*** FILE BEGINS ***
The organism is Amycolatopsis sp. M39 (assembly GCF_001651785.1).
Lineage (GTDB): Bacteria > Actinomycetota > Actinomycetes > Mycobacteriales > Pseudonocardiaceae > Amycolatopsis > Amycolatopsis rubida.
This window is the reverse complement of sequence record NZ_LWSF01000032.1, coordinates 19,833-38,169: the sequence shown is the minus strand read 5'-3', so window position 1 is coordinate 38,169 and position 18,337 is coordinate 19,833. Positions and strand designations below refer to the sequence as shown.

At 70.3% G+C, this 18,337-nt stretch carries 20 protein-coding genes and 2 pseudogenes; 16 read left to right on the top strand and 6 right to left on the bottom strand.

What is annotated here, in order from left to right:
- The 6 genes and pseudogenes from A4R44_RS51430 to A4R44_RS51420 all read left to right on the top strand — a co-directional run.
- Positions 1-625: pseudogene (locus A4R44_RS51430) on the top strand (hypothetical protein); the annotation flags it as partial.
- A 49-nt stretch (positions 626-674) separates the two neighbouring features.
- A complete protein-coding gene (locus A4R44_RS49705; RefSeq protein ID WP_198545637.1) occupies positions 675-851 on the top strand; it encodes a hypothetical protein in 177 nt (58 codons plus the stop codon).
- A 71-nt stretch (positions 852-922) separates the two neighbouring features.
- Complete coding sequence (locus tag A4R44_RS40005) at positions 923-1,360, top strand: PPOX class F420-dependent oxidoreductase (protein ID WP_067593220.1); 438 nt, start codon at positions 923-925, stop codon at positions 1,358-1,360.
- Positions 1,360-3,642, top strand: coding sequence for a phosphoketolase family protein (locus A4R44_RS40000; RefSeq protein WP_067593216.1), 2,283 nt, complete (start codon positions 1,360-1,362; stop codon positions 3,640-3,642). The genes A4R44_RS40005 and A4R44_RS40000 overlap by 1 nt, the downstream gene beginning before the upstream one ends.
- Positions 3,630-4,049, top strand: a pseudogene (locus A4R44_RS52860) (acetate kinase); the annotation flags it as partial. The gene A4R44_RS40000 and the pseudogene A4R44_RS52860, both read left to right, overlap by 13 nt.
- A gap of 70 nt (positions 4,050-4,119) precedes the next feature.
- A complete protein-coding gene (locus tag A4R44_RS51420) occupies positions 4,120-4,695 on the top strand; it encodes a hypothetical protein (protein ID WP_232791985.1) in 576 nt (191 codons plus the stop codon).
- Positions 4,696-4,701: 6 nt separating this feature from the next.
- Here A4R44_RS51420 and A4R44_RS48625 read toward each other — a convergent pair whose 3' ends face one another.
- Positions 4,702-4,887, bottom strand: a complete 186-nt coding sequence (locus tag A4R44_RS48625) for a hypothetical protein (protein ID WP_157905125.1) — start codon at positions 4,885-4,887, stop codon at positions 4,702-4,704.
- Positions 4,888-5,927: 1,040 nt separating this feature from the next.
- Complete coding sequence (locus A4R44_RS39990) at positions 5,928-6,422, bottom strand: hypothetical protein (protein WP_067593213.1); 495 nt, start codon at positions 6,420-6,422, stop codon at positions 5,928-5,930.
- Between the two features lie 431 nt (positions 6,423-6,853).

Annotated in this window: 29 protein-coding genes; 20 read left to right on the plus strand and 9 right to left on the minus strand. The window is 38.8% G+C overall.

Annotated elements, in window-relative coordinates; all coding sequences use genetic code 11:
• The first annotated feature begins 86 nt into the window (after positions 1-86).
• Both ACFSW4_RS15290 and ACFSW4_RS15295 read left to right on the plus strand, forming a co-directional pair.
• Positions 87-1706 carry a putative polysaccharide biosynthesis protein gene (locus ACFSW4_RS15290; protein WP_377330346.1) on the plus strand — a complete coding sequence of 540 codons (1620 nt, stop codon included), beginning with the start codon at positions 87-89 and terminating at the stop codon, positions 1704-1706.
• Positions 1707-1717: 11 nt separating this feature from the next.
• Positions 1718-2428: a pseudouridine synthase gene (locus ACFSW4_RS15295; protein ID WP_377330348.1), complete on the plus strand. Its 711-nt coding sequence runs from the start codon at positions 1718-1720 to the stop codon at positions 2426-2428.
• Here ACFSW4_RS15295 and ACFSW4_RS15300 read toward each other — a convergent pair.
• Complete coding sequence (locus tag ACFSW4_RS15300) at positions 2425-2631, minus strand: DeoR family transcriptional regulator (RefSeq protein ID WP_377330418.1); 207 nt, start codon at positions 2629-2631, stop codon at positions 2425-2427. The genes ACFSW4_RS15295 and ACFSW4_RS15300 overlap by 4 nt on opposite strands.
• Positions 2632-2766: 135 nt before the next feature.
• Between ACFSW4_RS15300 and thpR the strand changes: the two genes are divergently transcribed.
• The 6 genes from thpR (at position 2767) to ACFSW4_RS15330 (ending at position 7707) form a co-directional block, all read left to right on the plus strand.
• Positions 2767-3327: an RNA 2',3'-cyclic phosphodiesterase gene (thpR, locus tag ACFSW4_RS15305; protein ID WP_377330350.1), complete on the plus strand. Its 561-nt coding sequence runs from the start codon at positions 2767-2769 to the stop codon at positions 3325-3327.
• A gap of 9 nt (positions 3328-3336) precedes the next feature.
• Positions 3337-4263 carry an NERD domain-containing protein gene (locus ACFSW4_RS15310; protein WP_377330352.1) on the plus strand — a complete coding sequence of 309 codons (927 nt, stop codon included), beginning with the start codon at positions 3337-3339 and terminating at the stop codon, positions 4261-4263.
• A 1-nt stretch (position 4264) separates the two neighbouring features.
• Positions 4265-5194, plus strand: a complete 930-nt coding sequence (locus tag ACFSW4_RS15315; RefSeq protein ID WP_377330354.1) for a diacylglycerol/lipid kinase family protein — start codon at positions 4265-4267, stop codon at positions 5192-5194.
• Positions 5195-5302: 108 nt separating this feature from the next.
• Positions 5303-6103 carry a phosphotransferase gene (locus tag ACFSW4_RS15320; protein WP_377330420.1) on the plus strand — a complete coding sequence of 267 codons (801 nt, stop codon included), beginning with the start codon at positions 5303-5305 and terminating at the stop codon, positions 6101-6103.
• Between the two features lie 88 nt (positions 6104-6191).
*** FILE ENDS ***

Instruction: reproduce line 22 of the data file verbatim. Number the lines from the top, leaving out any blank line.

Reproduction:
Annotated in this window: 29 protein-coding genes; 20 read left to right on the plus strand and 9 right to left on the minus strand. The window is 38.8% G+C overall.